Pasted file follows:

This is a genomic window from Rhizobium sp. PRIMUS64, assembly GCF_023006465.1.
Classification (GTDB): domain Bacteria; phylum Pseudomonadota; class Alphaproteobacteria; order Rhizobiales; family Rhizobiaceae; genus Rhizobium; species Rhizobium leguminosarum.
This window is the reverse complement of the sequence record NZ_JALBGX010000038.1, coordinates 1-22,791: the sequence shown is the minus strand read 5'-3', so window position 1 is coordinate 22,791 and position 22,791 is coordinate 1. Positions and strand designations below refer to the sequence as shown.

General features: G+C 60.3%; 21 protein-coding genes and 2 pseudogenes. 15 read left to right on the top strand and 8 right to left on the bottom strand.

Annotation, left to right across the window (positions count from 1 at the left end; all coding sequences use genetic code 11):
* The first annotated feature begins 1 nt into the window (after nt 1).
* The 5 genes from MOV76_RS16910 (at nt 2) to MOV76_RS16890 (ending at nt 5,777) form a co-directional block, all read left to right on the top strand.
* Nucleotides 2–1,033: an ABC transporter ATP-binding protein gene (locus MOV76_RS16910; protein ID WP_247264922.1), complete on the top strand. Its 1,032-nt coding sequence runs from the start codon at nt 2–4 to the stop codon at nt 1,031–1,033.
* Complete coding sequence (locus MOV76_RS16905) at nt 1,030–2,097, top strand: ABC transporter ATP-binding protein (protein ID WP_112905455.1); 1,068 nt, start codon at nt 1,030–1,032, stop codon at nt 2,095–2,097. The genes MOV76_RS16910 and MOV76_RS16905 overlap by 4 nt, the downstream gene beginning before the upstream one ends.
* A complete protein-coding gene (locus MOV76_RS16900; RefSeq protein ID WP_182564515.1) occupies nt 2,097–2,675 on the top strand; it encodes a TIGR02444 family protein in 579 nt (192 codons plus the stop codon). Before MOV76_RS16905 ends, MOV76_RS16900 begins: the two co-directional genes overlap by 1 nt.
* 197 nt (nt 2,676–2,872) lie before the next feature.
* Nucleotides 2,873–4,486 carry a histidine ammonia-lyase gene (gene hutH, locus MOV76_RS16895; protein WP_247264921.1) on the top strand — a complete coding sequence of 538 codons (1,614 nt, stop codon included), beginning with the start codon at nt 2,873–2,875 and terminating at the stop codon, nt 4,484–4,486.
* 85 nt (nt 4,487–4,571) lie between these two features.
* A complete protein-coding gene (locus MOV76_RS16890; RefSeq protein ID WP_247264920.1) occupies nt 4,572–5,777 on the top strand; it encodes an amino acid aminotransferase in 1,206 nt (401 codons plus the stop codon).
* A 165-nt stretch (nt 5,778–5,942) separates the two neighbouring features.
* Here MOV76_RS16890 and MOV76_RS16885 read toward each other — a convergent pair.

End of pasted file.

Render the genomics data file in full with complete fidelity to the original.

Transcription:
This is a genomic window from Rhizobium sp. PRIMUS64, assembly GCF_023006465.1.
Classification (GTDB): domain Bacteria; phylum Pseudomonadota; class Alphaproteobacteria; order Rhizobiales; family Rhizobiaceae; genus Rhizobium; species Rhizobium leguminosarum.
This window is the reverse complement of the sequence record NZ_JALBGX010000038.1, coordinates 1-22,791: the sequence shown is the minus strand read 5'-3', so window position 1 is coordinate 22,791 and position 22,791 is coordinate 1. Positions and strand designations below refer to the sequence as shown.

General features: G+C 60.3%; 21 protein-coding genes and 2 pseudogenes. 15 read left to right on the top strand and 8 right to left on the bottom strand.

Annotation, left to right across the window (positions count from 1 at the left end; all coding sequences use genetic code 11):
* The first annotated feature begins 1 nt into the window (after nt 1).
* The 5 genes from MOV76_RS16910 (at nt 2) to MOV76_RS16890 (ending at nt 5,777) form a co-directional block, all read left to right on the top strand.
* Nucleotides 2–1,033: an ABC transporter ATP-binding protein gene (locus MOV76_RS16910; protein ID WP_247264922.1), complete on the top strand. Its 1,032-nt coding sequence runs from the start codon at nt 2–4 to the stop codon at nt 1,031–1,033.
* Complete coding sequence (locus MOV76_RS16905) at nt 1,030–2,097, top strand: ABC transporter ATP-binding protein (protein ID WP_112905455.1); 1,068 nt, start codon at nt 1,030–1,032, stop codon at nt 2,095–2,097. The genes MOV76_RS16910 and MOV76_RS16905 overlap by 4 nt, the downstream gene beginning before the upstream one ends.
* A complete protein-coding gene (locus MOV76_RS16900; RefSeq protein ID WP_182564515.1) occupies nt 2,097–2,675 on the top strand; it encodes a TIGR02444 family protein in 579 nt (192 codons plus the stop codon). Before MOV76_RS16905 ends, MOV76_RS16900 begins: the two co-directional genes overlap by 1 nt.
* 197 nt (nt 2,676–2,872) lie before the next feature.
* Nucleotides 2,873–4,486 carry a histidine ammonia-lyase gene (gene hutH, locus MOV76_RS16895; protein WP_247264921.1) on the top strand — a complete coding sequence of 538 codons (1,614 nt, stop codon included), beginning with the start codon at nt 2,873–2,875 and terminating at the stop codon, nt 4,484–4,486.
* 85 nt (nt 4,487–4,571) lie between these two features.
* A complete protein-coding gene (locus MOV76_RS16890; RefSeq protein ID WP_247264920.1) occupies nt 4,572–5,777 on the top strand; it encodes an amino acid aminotransferase in 1,206 nt (401 codons plus the stop codon).
* A 165-nt stretch (nt 5,778–5,942) separates the two neighbouring features.
* Here MOV76_RS16890 and MOV76_RS16885 read toward each other — a convergent pair.